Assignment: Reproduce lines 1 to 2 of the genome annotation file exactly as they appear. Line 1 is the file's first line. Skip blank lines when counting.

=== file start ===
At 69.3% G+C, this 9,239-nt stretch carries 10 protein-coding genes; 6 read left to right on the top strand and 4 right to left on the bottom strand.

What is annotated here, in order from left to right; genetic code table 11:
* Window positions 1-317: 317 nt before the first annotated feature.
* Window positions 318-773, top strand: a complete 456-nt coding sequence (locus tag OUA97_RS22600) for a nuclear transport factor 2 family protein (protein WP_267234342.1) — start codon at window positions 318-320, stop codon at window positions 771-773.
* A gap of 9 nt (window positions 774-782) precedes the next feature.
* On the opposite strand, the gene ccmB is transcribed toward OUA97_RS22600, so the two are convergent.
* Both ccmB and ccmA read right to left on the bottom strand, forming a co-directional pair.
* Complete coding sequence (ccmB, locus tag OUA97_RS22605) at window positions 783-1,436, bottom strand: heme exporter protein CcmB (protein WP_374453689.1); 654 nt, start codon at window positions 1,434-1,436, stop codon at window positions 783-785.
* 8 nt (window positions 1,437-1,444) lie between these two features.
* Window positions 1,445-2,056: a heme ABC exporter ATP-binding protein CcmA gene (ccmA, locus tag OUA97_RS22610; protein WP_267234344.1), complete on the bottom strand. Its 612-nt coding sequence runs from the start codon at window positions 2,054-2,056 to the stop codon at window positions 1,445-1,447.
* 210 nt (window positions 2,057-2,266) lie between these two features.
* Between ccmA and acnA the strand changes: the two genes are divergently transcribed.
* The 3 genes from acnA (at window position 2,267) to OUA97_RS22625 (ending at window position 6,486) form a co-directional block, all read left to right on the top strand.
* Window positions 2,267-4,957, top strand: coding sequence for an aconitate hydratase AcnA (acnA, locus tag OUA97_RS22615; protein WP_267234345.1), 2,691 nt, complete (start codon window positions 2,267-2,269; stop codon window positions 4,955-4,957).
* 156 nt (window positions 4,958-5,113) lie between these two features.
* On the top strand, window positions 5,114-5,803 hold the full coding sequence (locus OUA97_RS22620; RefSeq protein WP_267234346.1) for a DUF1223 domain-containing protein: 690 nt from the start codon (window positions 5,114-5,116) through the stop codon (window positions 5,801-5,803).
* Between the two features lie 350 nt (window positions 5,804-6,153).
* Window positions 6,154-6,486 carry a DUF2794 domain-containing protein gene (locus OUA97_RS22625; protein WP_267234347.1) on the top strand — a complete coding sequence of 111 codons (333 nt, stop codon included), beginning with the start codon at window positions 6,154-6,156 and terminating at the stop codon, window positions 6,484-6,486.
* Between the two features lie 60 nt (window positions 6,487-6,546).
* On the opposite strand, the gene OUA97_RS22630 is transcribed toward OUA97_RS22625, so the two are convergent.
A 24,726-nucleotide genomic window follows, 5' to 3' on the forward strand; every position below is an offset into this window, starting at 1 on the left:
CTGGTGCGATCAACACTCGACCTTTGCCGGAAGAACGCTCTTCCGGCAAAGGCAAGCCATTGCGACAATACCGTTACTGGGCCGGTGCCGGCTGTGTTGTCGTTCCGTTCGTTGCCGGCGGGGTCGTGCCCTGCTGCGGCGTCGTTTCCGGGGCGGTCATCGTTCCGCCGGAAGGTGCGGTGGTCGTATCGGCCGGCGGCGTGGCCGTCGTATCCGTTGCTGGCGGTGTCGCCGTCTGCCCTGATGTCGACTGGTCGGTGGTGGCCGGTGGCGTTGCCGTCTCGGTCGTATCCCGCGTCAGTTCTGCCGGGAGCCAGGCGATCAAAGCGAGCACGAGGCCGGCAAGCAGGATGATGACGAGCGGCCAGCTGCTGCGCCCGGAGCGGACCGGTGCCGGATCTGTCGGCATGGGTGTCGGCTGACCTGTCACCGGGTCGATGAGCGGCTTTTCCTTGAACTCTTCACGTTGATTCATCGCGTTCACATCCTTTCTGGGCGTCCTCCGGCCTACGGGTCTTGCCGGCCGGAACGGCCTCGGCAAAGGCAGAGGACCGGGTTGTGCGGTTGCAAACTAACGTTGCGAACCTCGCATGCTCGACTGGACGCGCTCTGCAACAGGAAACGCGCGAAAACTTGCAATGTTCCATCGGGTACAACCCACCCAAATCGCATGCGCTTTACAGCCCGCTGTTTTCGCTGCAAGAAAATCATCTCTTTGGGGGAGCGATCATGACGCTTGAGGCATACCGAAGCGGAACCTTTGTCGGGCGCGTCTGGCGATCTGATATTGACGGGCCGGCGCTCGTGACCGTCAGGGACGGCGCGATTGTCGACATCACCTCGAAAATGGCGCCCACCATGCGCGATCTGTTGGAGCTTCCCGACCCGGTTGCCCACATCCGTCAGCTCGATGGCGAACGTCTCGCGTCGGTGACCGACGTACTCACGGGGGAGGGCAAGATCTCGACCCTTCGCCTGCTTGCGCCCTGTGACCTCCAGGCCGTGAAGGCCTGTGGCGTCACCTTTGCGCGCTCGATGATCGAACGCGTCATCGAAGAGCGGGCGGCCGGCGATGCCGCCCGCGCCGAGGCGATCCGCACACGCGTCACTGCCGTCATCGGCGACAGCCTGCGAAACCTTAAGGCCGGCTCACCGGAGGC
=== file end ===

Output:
At 69.3% G+C, this 9,239-nt stretch carries 10 protein-coding genes; 6 read left to right on the top strand and 4 right to left on the bottom strand.

What is annotated here, in order from left to right; genetic code table 11: